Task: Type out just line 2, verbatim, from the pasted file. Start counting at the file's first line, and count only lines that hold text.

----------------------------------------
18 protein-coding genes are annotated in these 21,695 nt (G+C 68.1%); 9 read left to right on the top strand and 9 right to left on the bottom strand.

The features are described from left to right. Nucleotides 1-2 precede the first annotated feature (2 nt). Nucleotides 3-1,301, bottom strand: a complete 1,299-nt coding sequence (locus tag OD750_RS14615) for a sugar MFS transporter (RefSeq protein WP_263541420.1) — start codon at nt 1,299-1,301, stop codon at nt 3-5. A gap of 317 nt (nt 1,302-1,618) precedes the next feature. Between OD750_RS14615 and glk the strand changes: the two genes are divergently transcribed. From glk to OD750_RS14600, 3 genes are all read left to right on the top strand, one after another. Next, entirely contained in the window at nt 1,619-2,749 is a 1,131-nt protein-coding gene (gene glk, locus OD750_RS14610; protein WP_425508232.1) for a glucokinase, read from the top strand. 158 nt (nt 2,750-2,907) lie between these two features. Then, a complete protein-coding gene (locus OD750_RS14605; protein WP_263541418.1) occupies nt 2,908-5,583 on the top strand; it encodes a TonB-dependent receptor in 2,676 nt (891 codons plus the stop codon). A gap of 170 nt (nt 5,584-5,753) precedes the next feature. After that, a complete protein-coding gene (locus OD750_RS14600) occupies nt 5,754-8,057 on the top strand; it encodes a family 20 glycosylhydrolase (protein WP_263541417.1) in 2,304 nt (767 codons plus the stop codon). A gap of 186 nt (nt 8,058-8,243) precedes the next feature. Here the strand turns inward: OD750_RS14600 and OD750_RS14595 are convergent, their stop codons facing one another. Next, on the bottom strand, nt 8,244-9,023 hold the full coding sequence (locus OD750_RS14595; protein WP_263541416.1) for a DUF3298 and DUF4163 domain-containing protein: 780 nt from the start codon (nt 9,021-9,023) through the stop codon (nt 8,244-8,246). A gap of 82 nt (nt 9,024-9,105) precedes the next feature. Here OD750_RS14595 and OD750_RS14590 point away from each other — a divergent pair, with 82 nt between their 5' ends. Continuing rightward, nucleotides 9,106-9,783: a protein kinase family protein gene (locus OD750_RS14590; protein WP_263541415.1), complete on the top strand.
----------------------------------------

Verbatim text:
The features are described from left to right. Nucleotides 1-2 precede the first annotated feature (2 nt). Nucleotides 3-1,301, bottom strand: a complete 1,299-nt coding sequence (locus tag OD750_RS14615) for a sugar MFS transporter (RefSeq protein WP_263541420.1) — start codon at nt 1,299-1,301, stop codon at nt 3-5. A gap of 317 nt (nt 1,302-1,618) precedes the next feature. Between OD750_RS14615 and glk the strand changes: the two genes are divergently transcribed. From glk to OD750_RS14600, 3 genes are all read left to right on the top strand, one after another. Next, entirely contained in the window at nt 1,619-2,749 is a 1,131-nt protein-coding gene (gene glk, locus OD750_RS14610; protein WP_425508232.1) for a glucokinase, read from the top strand. 158 nt (nt 2,750-2,907) lie between these two features. Then, a complete protein-coding gene (locus OD750_RS14605; protein WP_263541418.1) occupies nt 2,908-5,583 on the top strand; it encodes a TonB-dependent receptor in 2,676 nt (891 codons plus the stop codon). A gap of 170 nt (nt 5,584-5,753) precedes the next feature. After that, a complete protein-coding gene (locus OD750_RS14600) occupies nt 5,754-8,057 on the top strand; it encodes a family 20 glycosylhydrolase (protein WP_263541417.1) in 2,304 nt (767 codons plus the stop codon). A gap of 186 nt (nt 8,058-8,243) precedes the next feature. Here the strand turns inward: OD750_RS14600 and OD750_RS14595 are convergent, their stop codons facing one another. Next, on the bottom strand, nt 8,244-9,023 hold the full coding sequence (locus OD750_RS14595; protein WP_263541416.1) for a DUF3298 and DUF4163 domain-containing protein: 780 nt from the start codon (nt 9,021-9,023) through the stop codon (nt 8,244-8,246). A gap of 82 nt (nt 9,024-9,105) precedes the next feature. Here OD750_RS14595 and OD750_RS14590 point away from each other — a divergent pair, with 82 nt between their 5' ends. Continuing rightward, nucleotides 9,106-9,783: a protein kinase family protein gene (locus OD750_RS14590; protein WP_263541415.1), complete on the top strand.